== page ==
The Classical Legacy of Admiralty: The Roman Experience (Part Two of a Two-Part Series)

by Christopher Minelli March 15 2007, 16:18
Last month we examined some pre-Roman beginnings of modern admiralty doctrine, starting from pre-history through the Greek city states. [1] This month we will continue our study of the classical beginnings of admiralty and maritime law by examining mighty Rome – what its legal system was like, how Rome’s laws evolved and amplified the admiralty that came before them, and most importantly how Rome’s influence on maritime legal matters influenced a wide array of modern doctrines from maritime tort and contract liability to general average. I highly recommend reviewing my last article, published on February 15, before continuing on. [2] This will set the stage for understanding what Rome inherited and what she gave back to the western legal tradition after her downfall. [More]

The Classical Legacy of Admiralty: The Pre-Roman World (Part One of a Two-Part Series)

by Christopher Minelli February 15 2007, 16:19
The classical world, western civilization from the dawn of written history to the fall of the Roman Empire [1] in 476 A.D., [2] was dependant on the arteries of transportation that crisscrossed Europe, the Middle East, and Africa. Like the modern world, no state existed entirely in a vacuum. Whether an empire or a city-state lived or died depended largely on its ability to move people and materials efficiently. What we know today as admiralty and maritime law has its earliest roots in the classical period. [3] This body of law was highly developed in antiquity when compared with other legal subjects, especially considering that many admiralty law doctrines are unchanged from their ancient states. Studying the state of admiralty in ancient history sheds much light on the reasons why admiralty is the way it is today, and why it differs from other doctrinal areas of law. [More]

The Future of U.S.-Cuban Transportation Law

by Christopher Minelli November 7 2006, 16:19
The story has been told in many different ways, but for the most part it goes something like this: during the height of the Cold War, a newspaper reporter is flying on an Air Force jet interviewing a major general about a new missile designed to keep the Soviets on their side of the Iron Curtain. During the conversation, the general opens a cigar box full of Cubans, takes one out, and lights it up. “General,” the newspaper reporter asks, taken aback, “what are you doing? Isn’t that behavior supporting the illegitimate regime of Cuba?” The general taps his cigar, gives the newspaper man a wink, and replies, “No son, I consider it to be burning the communist’s crops.” [1]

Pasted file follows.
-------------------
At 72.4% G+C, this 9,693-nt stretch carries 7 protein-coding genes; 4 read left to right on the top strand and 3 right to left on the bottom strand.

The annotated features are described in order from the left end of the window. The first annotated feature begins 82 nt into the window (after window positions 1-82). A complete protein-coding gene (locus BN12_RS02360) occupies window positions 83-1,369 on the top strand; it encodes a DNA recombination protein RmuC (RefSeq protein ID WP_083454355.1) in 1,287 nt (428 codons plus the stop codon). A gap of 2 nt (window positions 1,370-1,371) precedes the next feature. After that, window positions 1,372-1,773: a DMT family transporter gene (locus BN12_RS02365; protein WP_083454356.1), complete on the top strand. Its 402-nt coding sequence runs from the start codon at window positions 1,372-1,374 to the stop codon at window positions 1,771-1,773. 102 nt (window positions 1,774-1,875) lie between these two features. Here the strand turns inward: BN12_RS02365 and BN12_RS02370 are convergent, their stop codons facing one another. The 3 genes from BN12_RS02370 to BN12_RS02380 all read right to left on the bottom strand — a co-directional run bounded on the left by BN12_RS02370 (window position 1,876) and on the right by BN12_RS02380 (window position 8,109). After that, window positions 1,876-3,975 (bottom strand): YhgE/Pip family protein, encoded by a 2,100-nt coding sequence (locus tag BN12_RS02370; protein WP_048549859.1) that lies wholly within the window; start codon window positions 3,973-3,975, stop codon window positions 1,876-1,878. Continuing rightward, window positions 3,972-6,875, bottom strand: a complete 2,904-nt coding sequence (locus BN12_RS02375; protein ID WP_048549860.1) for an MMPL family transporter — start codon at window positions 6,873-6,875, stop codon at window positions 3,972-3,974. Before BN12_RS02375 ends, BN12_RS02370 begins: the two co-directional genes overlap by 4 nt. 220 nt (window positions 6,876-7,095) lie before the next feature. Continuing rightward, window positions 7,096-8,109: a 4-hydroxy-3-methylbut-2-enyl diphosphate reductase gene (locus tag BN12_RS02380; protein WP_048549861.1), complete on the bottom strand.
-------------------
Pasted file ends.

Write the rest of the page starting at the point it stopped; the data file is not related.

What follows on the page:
For half of the twentieth century and the entirety of the twenty-first, Cuba has been ruled by a communist government under the direction of Fidel Castro. Castro took power during a communist revolution in 1959 and has led the country under tight communist control. [2] United States foreign policy since the end of World War II has been tailored to deny benefit to the nation’s direct enemies and enemies of her allies. One of these policy decisions has been a complete embargo on trade with Cuba since January of 1959, designed to starve the Cuban economy of American currency. [3] The big questions are whether or not the embargo is still warranted in the post-Cold War world where there are no ties between Cuba and terrorism and what will happen in U.S.-Cuban relations once Castro is no longer in power due to incapacity or death. [More]

A Salty Flavor to Your (Formerly) Land-Based Contracts: Norfolk Southern v. Kirby Two Years Later

by Christopher Minelli October 10 2006, 16:21
In 2004 the Supreme Court of the United States handed down a decision that changed the jurisdictional requirements of adjudicating a contract in admiralty. [1] This was a major development in an area of the law that is remarkably resistant to change because of the nature of shipping evolves little compared to other technology. These changes should have had a larger effect in legal circles, because now certain “mixed contracts” that fell in the grey area between admiralty and non-admiralty law were considered to be within admiralty jurisdiction entirely. [2] Now certain contracts for the carriage of goods that arrange for transportation over both land and water in a single contract can be adjudicated in certain instances that were impossible before. [3] Currently, a shipping container undergoing some catastrophic event in Nevada could be litigated in admiralty as long as the majority of its journey was made on navigable waterways or the high seas. This counter-intuitive principle deserves a closer look by business attorneys working in the transportation field because now more than ever it is possible that they will brush up against an ancient (and somewhat mystifying) area of law that most lawyers working away from the coastline would never before had encountered. It is a useful exercise for any lawyer in the field to examine exactly how the jurisdictional requirements for maritime contracts changed, what decisions have been made since, and exactly what it means to their legal practice. [More]